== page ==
From the American Humane Association:
Did you know each military working dog saves the lives of between 150-200 servicemen and women by detecting IEDs and other hidden weapons? Did you also know that despite their service and the generally good efforts of military, there has been no guarantee that military dogs will be reunited with their handlers or bought back to the U.S. after their retirement.
This past week, the American Humane Association secured a major victory for military dogs everywhere as the 2016 National Defense Authorization Act (NDAA) was finalized by both the House of Representatives and Senate. Congressman Frank LoBiondo and Senator Claire McCaskill introduced the bill, which included language supported by American Humane Association that mandates military working dogs be returned to U.S. soil upon retirement, and their human handlers be given first right of adoption.
Military Dog Challenges at Home and Abroad
Thousands of our nation’s veterans are diagnosed with post-traumatic stress each year, and reuniting handlers and war dogs (who can also suffer from PTSD) helps both heal. Unfortunately, when military dogs are retired overseas, they become civilians and are no longer qualified to travel home on military vehicles. This makes it extremely difficult to bring them back to the U.S. The 2016 NDAA removes this barrier and will allow more military dogs to continue saving lives at home.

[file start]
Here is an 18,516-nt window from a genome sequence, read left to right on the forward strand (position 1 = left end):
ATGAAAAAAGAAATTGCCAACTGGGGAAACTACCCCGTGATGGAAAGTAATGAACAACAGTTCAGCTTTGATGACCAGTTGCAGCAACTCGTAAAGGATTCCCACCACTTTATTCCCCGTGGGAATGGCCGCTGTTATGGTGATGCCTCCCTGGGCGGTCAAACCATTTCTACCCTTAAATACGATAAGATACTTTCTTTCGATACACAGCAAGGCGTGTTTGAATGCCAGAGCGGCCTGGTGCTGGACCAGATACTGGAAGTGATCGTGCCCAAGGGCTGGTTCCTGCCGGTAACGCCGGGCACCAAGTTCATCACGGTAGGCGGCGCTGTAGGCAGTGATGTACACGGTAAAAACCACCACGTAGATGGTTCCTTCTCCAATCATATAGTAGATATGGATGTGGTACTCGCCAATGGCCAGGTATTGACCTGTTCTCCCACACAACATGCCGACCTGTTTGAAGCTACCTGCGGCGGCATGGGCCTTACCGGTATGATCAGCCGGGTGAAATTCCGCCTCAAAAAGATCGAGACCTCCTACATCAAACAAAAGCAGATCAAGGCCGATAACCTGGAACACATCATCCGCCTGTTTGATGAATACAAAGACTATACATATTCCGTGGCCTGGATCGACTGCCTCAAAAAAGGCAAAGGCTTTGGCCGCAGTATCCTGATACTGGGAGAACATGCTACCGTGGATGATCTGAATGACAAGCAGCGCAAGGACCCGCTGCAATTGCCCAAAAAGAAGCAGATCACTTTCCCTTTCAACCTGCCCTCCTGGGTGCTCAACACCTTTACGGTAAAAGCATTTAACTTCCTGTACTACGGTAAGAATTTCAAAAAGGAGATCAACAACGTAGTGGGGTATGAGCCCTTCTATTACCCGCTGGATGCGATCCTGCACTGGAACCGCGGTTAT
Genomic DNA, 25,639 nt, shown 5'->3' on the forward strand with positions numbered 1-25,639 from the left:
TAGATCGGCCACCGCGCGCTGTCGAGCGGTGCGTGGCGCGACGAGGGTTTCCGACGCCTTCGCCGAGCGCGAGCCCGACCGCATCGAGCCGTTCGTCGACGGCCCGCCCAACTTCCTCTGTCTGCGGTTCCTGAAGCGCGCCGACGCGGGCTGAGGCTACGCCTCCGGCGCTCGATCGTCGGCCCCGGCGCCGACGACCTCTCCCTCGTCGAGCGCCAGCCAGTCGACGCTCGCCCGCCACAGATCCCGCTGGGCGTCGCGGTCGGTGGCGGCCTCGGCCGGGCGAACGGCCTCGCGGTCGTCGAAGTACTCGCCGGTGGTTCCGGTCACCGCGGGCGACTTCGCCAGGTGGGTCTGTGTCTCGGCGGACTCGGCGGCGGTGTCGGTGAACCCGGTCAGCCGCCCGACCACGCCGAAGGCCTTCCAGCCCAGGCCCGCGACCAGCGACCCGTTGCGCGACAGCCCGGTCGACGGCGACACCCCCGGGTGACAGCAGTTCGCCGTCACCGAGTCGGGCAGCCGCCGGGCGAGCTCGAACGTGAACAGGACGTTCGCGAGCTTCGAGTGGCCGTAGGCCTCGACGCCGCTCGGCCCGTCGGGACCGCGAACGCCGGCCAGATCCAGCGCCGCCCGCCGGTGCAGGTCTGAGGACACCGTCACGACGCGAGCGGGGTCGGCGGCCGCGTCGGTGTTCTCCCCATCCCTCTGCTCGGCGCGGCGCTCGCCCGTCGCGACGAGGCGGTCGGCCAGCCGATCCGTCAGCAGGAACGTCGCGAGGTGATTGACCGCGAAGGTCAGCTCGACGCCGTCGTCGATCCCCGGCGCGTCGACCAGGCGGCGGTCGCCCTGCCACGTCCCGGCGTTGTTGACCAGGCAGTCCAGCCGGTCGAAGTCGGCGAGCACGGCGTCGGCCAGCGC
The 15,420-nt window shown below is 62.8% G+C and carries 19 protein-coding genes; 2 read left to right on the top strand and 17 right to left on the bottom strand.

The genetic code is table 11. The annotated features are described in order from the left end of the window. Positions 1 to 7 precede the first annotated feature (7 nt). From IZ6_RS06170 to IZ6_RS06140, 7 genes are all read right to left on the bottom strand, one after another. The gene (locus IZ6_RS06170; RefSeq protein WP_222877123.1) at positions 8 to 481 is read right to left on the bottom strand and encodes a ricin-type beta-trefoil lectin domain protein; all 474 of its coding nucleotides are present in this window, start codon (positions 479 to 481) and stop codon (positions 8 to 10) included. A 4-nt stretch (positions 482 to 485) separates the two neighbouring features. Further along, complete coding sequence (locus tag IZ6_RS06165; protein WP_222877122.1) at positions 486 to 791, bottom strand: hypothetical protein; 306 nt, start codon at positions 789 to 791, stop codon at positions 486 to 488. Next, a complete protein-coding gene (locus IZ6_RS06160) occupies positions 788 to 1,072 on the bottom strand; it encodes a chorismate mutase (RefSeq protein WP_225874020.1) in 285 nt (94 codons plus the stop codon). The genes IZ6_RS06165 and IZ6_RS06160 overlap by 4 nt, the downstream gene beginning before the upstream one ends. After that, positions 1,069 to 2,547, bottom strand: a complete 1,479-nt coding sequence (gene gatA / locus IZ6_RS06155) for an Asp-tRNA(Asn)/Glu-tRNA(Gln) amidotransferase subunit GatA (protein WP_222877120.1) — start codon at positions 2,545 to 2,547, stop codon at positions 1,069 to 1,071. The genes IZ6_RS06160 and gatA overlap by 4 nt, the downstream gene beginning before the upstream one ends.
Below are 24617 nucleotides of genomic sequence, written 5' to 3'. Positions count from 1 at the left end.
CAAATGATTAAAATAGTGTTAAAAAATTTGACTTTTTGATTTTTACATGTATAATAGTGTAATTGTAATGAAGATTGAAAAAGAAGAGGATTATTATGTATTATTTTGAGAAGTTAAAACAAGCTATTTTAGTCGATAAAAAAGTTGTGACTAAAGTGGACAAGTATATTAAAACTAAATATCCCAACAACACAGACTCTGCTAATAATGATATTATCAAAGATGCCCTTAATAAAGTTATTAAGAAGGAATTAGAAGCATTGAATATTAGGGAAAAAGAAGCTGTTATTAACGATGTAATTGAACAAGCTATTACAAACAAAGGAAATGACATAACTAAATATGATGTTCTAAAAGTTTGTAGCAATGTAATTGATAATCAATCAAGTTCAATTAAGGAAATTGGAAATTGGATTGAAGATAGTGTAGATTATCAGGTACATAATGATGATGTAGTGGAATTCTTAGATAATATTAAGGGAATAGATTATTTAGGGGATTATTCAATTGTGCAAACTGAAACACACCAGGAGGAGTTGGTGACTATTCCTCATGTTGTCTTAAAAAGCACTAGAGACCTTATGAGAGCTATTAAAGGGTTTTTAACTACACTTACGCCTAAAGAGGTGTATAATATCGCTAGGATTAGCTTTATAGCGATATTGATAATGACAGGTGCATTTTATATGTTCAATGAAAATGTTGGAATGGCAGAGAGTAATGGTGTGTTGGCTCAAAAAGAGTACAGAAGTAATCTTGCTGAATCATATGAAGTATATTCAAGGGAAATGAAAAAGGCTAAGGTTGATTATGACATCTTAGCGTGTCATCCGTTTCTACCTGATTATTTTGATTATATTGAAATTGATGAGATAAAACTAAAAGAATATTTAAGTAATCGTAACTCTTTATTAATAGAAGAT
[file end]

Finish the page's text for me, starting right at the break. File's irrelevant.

This is a great day for military heroes on both ends of the leash. I believe ALL our veterans – two-footed and four-footed — should come back to a hero’s welcome, a loving, forever home, and the happy, healthy, and dignified retirement they so deserve after a lifetime of service to their country.
How You Can Help
We applaud Congress for finalizing the 2016 NDAA and for bringing us one step closer to victory. Help support heroic K-9 Battle Buddy teams and reunite military dogs with their handlers by asking President Obama to sign the 2016 NDAA.
Thank you…and visit our website to learn more about our programs to help military dogs and their families.
I’m so glad this is finally being addressed!
Until next time,
Good day, and good dog!